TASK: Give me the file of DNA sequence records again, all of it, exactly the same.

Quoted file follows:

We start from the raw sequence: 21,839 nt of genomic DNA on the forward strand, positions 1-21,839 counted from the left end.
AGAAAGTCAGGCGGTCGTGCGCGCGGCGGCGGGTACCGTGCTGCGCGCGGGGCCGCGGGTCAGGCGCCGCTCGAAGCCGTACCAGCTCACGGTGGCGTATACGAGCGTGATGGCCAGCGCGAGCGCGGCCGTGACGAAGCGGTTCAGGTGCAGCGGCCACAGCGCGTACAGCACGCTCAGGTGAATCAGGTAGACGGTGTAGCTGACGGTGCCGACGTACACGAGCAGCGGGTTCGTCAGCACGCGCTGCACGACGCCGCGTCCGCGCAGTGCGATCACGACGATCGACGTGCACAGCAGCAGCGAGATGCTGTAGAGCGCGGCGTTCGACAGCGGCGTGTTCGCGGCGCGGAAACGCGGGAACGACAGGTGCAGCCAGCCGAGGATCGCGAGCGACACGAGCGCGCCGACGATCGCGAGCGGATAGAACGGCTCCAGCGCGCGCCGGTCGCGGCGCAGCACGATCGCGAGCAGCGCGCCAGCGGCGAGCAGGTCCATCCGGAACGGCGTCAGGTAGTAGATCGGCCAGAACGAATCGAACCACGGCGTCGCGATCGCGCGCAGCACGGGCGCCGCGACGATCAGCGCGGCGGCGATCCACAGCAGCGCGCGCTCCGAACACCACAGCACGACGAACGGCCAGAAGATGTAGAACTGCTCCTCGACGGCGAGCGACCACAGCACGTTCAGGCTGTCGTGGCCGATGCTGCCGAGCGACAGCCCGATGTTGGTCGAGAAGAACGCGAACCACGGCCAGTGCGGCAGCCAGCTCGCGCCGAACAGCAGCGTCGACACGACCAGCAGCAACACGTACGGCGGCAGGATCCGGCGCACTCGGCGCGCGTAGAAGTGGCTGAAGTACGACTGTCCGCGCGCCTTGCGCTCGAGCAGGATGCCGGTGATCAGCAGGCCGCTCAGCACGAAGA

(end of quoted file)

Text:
We start from the raw sequence: 21,839 nt of genomic DNA on the forward strand, positions 1-21,839 counted from the left end.
AGAAAGTCAGGCGGTCGTGCGCGCGGCGGCGGGTACCGTGCTGCGCGCGGGGCCGCGGGTCAGGCGCCGCTCGAAGCCGTACCAGCTCACGGTGGCGTATACGAGCGTGATGGCCAGCGCGAGCGCGGCCGTGACGAAGCGGTTCAGGTGCAGCGGCCACAGCGCGTACAGCACGCTCAGGTGAATCAGGTAGACGGTGTAGCTGACGGTGCCGACGTACACGAGCAGCGGGTTCGTCAGCACGCGCTGCACGACGCCGCGTCCGCGCAGTGCGATCACGACGATCGACGTGCACAGCAGCAGCGAGATGCTGTAGAGCGCGGCGTTCGACAGCGGCGTGTTCGCGGCGCGGAAACGCGGGAACGACAGGTGCAGCCAGCCGAGGATCGCGAGCGACACGAGCGCGCCGACGATCGCGAGCGGATAGAACGGCTCCAGCGCGCGCCGGTCGCGGCGCAGCACGATCGCGAGCAGCGCGCCAGCGGCGAGCAGGTCCATCCGGAACGGCGTCAGGTAGTAGATCGGCCAGAACGAATCGAACCACGGCGTCGCGATCGCGCGCAGCACGGGCGCCGCGACGATCAGCGCGGCGGCGATCCACAGCAGCGCGCGCTCCGAACACCACAGCACGACGAACGGCCAGAAGATGTAGAACTGCTCCTCGACGGCGAGCGACCACAGCACGTTCAGGCTGTCGTGGCCGATGCTGCCGAGCGACAGCCCGATGTTGGTCGAGAAGAACGCGAACCACGGCCAGTGCGGCAGCCAGCTCGCGCCGAACAGCAGCGTCGACACGACCAGCAGCAACACGTACGGCGGCAGGATCCGGCGCACTCGGCGCGCGTAGAAGTGGCTGAAGTACGACTGTCCGCGCGCCTTGCGCTCGAGCAGGATGCCGGTGATCAGCAGGCCGCTCAGCACGAAGA